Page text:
• Request-based provisioning: A request can be manually entered by a user or on user's behalf. Approval workflows are started after a request is submitted and provisioning (or de-provisioning) of the resource is started after the approval is completed. Thus, request-based provisioning is really two processes (approval and provisioning/de-provisioning).
  • Policy-based provisioning. This type of provisioning refers to the automation of target resources being granted to users based on rules that make up a policy. Rules are based on attributes that make up the user's profile. In addition, you can also use access policies to kick-off approval processes that can be run as part of the policy-based provisioning cycle.
  • Direct provisioning. This type of provisioning is a special administrator-only function. You can provision, disable or revoke a resource for a particular user without having to wait for any approval processes
Here's how OIM solves the mailing list membership problem that Mike posed:

  • A school wants to auto-subscribe all of its Geology majors to a newsletter. This becomes an example of policy-based provisioning where the policy in OIM looks at the student's major and automatically provisions a Geology newsletter when the student joins the major. The policy could also automatically disable or revoke the subscription when the student leaves the university or switches majors.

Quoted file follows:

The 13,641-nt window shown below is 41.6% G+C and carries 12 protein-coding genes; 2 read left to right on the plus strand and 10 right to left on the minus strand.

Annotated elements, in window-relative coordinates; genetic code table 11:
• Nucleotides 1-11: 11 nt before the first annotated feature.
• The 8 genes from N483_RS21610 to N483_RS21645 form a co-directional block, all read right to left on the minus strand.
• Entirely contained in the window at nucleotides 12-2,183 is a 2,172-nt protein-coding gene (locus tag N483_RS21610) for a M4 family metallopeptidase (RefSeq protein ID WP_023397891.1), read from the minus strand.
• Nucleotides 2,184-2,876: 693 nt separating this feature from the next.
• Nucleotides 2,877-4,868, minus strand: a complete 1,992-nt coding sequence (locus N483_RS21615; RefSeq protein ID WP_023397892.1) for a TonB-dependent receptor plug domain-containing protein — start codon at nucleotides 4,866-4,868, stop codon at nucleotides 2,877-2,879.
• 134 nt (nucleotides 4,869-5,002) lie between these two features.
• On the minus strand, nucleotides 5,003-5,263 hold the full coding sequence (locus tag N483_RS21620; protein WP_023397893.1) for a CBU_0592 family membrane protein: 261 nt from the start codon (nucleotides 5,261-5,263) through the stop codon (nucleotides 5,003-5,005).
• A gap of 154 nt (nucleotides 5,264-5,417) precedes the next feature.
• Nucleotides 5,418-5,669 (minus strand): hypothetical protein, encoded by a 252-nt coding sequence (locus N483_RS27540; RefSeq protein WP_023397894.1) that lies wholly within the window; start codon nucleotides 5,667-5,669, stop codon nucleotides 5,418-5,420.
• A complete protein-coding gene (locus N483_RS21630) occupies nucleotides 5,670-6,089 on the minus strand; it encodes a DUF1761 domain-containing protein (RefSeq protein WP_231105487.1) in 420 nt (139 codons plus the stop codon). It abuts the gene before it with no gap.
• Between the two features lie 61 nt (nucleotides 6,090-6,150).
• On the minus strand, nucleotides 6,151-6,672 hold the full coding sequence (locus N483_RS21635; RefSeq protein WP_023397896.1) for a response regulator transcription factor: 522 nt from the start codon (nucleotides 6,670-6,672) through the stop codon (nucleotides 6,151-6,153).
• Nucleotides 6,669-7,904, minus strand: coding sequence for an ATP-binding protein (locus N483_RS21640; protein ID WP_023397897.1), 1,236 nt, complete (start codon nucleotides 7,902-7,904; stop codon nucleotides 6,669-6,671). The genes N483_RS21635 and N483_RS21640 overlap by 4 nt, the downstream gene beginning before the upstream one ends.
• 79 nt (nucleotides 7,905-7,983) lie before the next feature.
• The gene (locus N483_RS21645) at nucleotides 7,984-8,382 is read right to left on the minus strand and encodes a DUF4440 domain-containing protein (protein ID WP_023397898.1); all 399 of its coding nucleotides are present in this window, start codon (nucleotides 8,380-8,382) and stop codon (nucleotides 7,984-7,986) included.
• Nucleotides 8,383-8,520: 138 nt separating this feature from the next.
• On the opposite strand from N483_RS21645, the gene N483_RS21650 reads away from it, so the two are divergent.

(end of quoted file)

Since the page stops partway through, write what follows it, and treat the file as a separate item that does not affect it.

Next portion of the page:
• There are students with other majors who have an interest in geology and would like to receive the newsletter as well. These students should be able to subscribe (opt-in) to the newsletter. This is accomplished in OIM via request-based provisioning. A student could request the newsletter and be approved by, for example, the newsletter owner. You could also skip approval.
  • There are students in Geology who would like to unsubscribe (opt-out) from the newsletter. This is done in OIM via request-based provisioning. A student could request to disable the subscription (disable the resource) and be approved by, for example, the newsletter owner. You could also skip the approval.
  • As an extra feature that's not in Mike's scenario, what about students who become unruly when discussing geology? It can be a very contentious subject and certain dissidents may need to be removed from the list by the administrator. In this case, direct provisioning would be used by the newsletter owner to disable or revoke the newsletter resource for some student

Bonus: a starter kit for those of you interested in pursuing a career in geology


Posted in Oracle Identity Manager, Identity Management    Tagged with academia, oim, provisioning


3 Comments

Geoffrey Carman - April 3rd, 2009 at 2:27 PM
In Novell Identity Manager product, the use of Entitlements handles this as part of its basic design.

There is a dynamic list of users/objects that are entiteled due to some criteria being met.

Then there is a static include and exclude list. This is stored as a set of attributes that you can manipulate however you like.

Workflow can do it. Manually. LDAP, any other process you happen to have enabled.

Trivial and basic functionality.
Deborah Volk - April 3rd, 2009 at 2:36 PM
Geoffrey:

Thanks for the comment. The static include/exclude lists are definitely nice to have out of the box. It's possible to get them in OIM but you have to jump through a few more hoops. Let's keep this cross-pollination across IDM products going :)
Mike Conklin - April 8th, 2009 at 8:07 AM
Hi Deborah --

Thanks for the great response! My summary of the two approaches is here